TR - core: TDK EPC19 (material H.sub.7C4); primary: 5 150/42 Litz wire; secondary 2 turn of 5 mil. copper foil; primary leakage inductance: 60 nH;
D.sub.3, D.sub.4 - 60CNQ045 (International Rectifier):
C.sub.3, C.sub.4 - 3
SL.sub.1 /L.sub.1, SL.sub.2 /L.sub.2 - saturable inductor, core: Toshiba MB10 X6X4.5; winding: 4 turns 175/44 Litz wire;
L.sub.F - inductance: 1 μH; core: TDK RM6Z12 (material H.sub.7C4) winding; 4 turns magnet wire AGW# 16: gap: 5 mm.;
C.sub.F - 5
FIG. 8 shows the measured efficiency of the converter as a function of the load current for different input voltages. The converter has a maximum efficiency of 84.7% at low line and full load. The efficiency decreases to 81.8% at high line and full load. The switching frequency-range is from 250 kHz to 1 MHz. The complete switching frequency characteristic of this converter as a function of the load current is shown in FIG. 9. The efficiency fall-off with the input voltage is much slower than that of a similar zero-voltage-switching, multi-resonant-converter, since the circulating energy flowing through the converter has been minimized. Furthermore, this converter has a reduced frequency range (4 to 1) compared to a similar half-bridge zero-voltage-switching multi-resonant-converter. FIG. 10 shows typical oscillograms of key waveforms of the half-bridge converter for full-load (20 A) and no-load (0 A) operation.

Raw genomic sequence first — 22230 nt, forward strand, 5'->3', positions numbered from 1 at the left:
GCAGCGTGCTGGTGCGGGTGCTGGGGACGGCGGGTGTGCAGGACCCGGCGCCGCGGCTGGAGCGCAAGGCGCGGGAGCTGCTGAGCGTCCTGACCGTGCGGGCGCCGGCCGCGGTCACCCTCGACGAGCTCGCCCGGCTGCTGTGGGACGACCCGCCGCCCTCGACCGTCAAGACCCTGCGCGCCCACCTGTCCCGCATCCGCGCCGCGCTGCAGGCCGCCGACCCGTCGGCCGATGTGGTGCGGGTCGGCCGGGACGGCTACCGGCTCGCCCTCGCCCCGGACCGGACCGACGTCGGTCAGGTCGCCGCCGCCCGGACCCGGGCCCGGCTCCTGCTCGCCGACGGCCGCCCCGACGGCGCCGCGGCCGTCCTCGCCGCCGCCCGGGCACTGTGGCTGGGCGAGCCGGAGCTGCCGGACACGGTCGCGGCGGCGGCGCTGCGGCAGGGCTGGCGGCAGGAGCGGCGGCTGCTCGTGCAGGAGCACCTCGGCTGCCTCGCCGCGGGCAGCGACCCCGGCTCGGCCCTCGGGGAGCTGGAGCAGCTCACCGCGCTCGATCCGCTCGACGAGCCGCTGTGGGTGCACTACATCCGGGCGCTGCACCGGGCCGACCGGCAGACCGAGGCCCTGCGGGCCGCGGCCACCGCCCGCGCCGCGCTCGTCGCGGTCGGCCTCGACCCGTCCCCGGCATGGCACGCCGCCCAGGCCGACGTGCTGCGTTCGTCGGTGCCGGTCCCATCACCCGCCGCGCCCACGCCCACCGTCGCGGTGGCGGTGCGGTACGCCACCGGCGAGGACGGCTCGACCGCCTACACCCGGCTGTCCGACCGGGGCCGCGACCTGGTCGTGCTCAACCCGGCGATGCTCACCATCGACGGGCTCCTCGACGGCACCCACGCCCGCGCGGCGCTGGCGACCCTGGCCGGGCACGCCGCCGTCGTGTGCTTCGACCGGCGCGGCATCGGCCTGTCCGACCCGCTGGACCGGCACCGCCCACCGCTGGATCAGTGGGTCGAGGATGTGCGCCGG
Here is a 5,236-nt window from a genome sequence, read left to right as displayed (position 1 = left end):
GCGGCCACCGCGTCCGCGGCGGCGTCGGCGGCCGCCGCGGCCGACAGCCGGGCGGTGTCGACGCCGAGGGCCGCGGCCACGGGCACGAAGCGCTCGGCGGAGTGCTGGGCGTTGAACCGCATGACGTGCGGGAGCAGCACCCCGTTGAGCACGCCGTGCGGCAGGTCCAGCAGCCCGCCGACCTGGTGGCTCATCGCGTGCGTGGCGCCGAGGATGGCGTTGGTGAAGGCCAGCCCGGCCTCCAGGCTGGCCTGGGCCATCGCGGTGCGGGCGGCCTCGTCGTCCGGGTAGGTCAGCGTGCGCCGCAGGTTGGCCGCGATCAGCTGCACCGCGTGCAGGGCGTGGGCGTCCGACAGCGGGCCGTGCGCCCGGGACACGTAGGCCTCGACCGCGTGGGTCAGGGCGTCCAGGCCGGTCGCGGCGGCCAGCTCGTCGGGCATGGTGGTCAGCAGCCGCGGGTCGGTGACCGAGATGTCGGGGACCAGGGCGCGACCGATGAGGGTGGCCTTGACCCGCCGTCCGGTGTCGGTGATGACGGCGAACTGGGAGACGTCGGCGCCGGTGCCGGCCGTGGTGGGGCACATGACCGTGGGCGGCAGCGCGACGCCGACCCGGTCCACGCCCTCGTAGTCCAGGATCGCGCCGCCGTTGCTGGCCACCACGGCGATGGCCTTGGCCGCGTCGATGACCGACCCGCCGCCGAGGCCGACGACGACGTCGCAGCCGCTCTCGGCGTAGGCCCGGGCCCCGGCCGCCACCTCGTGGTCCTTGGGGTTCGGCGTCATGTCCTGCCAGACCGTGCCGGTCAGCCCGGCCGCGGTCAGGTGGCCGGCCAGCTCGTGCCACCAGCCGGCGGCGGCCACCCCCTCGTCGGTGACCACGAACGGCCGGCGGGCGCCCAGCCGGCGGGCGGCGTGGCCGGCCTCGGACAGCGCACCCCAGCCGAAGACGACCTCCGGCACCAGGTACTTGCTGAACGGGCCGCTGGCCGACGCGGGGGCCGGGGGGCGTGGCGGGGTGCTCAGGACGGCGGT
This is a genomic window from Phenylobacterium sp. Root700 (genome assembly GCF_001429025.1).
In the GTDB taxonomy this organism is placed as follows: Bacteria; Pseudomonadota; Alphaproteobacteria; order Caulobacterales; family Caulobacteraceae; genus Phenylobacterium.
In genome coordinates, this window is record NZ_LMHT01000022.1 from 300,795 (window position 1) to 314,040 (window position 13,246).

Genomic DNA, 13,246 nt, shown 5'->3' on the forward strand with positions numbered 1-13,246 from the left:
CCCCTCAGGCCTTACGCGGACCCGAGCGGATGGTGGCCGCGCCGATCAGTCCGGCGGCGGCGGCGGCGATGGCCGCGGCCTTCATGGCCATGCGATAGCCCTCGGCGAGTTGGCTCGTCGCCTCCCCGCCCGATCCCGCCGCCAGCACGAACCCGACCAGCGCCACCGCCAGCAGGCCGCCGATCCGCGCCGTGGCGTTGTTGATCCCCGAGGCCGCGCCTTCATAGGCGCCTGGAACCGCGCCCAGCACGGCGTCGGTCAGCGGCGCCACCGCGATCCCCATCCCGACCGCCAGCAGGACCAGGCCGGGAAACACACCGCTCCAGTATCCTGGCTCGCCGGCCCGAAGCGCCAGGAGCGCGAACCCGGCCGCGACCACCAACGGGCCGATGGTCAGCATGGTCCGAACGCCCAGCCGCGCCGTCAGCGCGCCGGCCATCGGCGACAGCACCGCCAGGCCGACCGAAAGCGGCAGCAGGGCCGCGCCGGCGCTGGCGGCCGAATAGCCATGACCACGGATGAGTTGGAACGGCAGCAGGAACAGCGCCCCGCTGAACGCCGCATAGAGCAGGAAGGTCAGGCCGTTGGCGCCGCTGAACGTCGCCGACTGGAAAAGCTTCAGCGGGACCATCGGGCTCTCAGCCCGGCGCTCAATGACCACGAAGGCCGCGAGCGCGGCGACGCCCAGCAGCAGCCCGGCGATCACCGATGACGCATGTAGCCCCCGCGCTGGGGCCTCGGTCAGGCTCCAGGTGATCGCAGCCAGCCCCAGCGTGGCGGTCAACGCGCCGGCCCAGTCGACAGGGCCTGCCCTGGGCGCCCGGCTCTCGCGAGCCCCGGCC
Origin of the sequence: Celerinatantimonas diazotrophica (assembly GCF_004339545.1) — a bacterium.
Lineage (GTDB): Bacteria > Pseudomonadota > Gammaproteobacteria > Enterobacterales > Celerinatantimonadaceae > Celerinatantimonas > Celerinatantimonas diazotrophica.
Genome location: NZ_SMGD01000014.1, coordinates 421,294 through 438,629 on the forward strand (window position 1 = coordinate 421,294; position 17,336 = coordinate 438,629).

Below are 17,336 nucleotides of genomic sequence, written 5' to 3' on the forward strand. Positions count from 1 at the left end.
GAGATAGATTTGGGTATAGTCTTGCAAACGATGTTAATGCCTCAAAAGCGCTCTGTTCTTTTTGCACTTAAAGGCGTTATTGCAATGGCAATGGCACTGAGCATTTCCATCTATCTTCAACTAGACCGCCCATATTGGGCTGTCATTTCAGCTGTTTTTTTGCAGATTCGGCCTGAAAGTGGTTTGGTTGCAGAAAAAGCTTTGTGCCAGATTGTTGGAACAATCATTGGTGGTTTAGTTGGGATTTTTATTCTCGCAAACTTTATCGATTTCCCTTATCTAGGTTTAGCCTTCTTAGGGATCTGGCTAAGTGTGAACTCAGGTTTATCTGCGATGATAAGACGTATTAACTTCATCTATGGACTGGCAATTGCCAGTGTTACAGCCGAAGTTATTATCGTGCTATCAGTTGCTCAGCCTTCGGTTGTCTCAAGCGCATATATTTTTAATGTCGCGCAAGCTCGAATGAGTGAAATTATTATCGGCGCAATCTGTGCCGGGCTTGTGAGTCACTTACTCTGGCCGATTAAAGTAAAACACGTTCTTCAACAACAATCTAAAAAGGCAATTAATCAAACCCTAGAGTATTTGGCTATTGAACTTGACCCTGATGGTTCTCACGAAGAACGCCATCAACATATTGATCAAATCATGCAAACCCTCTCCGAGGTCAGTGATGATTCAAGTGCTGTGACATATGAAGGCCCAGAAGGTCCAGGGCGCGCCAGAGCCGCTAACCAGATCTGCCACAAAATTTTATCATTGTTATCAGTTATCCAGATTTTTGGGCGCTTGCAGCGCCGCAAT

It will be appreciated that the teachings of this invention can be applied to a new family of isolated zero-voltage-switching converters which utilizes the magnetizing inductance of the power transformer to achieve zero-voltage turn-on of the primary switches. By employing saturable inductors, the concept can be extended so that the rectifiers on the secondary side are turned on at zero-voltage with a minimum circulating energy moving through the converter.
FIGS. 11A through 11C show the basic isolated topologies implemented using the series combination of the saturable reactor and rectifier diode: 11A illustrates a forward converter, lib a cuk converter and 11C a zeta converter. Similarly, FIGS. 12A through 12E show basic isolated topologies for multi-resonant operation: 12A illustrates a forward converter, 12B a flyback converter, 12C a cuk converter, 12D a septic converter and 12E a zeta converter.